Confidential U.S. State Department Central Files, 1960-1969, Europe and Latin America (Module 26)
The U.S. State Department Central Files are the definitive source of American diplomatic reporting on political, military, social, and economic developments throughout the world in the twentieth century. Surpassing the scope of the State Department's Foreign Relations of the United States (FRUS) series, the Central Files provide extensive coverage of all political, military, social, and economic matters relating to a particular country and/or world event.
The files are arranged according to the State Department Records Classification System, February 1963-1973. The subjects from the classification system included in this edition are AID (Foreign Economic Assistance), CSM (Communism), DEF (Defense Affairs), INT (Intelligence), and POL (Political Affairs and Relations). The files consist of cables and letters sent and received by U.S. diplomats and embassy personnel; reports on meetings between U.S. and foreign government officials and leaders; newspaper clippings and translations from journals and newspapers; and reports and observations on political, military, and social affairs.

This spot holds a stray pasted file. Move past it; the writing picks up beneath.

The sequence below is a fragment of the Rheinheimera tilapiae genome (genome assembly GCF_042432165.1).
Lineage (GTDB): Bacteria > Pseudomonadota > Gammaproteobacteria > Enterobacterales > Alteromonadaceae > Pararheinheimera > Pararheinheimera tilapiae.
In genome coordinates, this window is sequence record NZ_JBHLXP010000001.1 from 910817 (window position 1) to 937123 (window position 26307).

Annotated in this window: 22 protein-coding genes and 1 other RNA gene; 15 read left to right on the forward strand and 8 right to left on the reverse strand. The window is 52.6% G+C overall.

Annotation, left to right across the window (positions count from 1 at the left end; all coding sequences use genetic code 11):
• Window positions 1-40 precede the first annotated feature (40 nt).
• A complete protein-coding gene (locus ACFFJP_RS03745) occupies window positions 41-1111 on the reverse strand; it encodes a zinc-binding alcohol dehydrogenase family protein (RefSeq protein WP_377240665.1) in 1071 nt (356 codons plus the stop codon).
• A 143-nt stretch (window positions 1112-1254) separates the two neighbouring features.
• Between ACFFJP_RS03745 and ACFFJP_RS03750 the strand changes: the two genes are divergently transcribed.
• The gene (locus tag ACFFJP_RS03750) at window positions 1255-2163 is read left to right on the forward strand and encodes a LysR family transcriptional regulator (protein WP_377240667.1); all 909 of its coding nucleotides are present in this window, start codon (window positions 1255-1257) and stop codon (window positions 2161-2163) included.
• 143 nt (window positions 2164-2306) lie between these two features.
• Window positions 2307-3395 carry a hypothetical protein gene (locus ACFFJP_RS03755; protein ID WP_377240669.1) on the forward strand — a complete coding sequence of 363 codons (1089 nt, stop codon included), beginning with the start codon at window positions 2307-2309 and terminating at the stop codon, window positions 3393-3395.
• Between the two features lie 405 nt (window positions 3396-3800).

This collection, Confidential U.S. State Department Central Files, Mexico, 1960-January 1963, Foreign Affairs contain documents and correspondence related to Mexico-U.S. relations and Mexican relations with other countries. The U.S. state Department Central files are the definitive source of American diplomatic reporting on political, military, social, and economic developments throughout the world in the twentieth century. This collection contains thousands of pages of primary documents, arranged topically and chronologically on many vital subjects, with a special focus on political relations between Mexico and other countries.
This collection, Confidential U.S. State Department Central Files, Mexico, 1960—January 1963; Internal Affairs, provides researchers with detailed, primary source historical information on the events and influences impacting Mexican domestic policy in the early 1960s.